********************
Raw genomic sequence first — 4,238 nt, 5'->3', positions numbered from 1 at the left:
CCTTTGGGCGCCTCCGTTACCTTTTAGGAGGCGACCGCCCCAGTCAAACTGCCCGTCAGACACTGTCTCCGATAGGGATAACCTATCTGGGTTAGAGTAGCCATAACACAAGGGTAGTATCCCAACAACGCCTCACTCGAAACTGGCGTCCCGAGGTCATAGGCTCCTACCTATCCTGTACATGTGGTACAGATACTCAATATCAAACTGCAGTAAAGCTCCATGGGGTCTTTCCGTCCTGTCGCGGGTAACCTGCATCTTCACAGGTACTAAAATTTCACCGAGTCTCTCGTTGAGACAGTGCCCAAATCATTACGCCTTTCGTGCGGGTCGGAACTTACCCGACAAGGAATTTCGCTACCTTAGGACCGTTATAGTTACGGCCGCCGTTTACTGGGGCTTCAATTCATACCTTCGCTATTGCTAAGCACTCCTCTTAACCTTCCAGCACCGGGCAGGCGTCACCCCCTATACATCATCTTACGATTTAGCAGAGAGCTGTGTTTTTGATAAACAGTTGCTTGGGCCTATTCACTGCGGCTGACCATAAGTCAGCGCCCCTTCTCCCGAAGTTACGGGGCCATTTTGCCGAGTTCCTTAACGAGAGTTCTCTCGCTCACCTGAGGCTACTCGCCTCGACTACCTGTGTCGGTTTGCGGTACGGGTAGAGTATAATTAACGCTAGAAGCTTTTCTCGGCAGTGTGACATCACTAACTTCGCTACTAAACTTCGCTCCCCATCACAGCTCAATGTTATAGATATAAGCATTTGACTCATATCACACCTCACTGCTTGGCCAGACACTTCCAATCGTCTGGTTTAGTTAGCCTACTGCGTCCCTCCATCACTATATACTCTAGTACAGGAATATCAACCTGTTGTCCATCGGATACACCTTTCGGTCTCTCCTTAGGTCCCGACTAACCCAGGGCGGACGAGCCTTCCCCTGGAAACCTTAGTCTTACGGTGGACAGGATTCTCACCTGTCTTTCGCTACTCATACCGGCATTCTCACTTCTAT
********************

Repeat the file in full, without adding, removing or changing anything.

Raw genomic sequence first — 4,238 nt, 5'->3', positions numbered from 1 at the left:
CCTTTGGGCGCCTCCGTTACCTTTTAGGAGGCGACCGCCCCAGTCAAACTGCCCGTCAGACACTGTCTCCGATAGGGATAACCTATCTGGGTTAGAGTAGCCATAACACAAGGGTAGTATCCCAACAACGCCTCACTCGAAACTGGCGTCCCGAGGTCATAGGCTCCTACCTATCCTGTACATGTGGTACAGATACTCAATATCAAACTGCAGTAAAGCTCCATGGGGTCTTTCCGTCCTGTCGCGGGTAACCTGCATCTTCACAGGTACTAAAATTTCACCGAGTCTCTCGTTGAGACAGTGCCCAAATCATTACGCCTTTCGTGCGGGTCGGAACTTACCCGACAAGGAATTTCGCTACCTTAGGACCGTTATAGTTACGGCCGCCGTTTACTGGGGCTTCAATTCATACCTTCGCTATTGCTAAGCACTCCTCTTAACCTTCCAGCACCGGGCAGGCGTCACCCCCTATACATCATCTTACGATTTAGCAGAGAGCTGTGTTTTTGATAAACAGTTGCTTGGGCCTATTCACTGCGGCTGACCATAAGTCAGCGCCCCTTCTCCCGAAGTTACGGGGCCATTTTGCCGAGTTCCTTAACGAGAGTTCTCTCGCTCACCTGAGGCTACTCGCCTCGACTACCTGTGTCGGTTTGCGGTACGGGTAGAGTATAATTAACGCTAGAAGCTTTTCTCGGCAGTGTGACATCACTAACTTCGCTACTAAACTTCGCTCCCCATCACAGCTCAATGTTATAGATATAAGCATTTGACTCATATCACACCTCACTGCTTGGCCAGACACTTCCAATCGTCTGGTTTAGTTAGCCTACTGCGTCCCTCCATCACTATATACTCTAGTACAGGAATATCAACCTGTTGTCCATCGGATACACCTTTCGGTCTCTCCTTAGGTCCCGACTAACCCAGGGCGGACGAGCCTTCCCCTGGAAACCTTAGTCTTACGGTGGACAGGATTCTCACCTGTCTTTCGCTACTCATACCGGCATTCTCACTTCTAT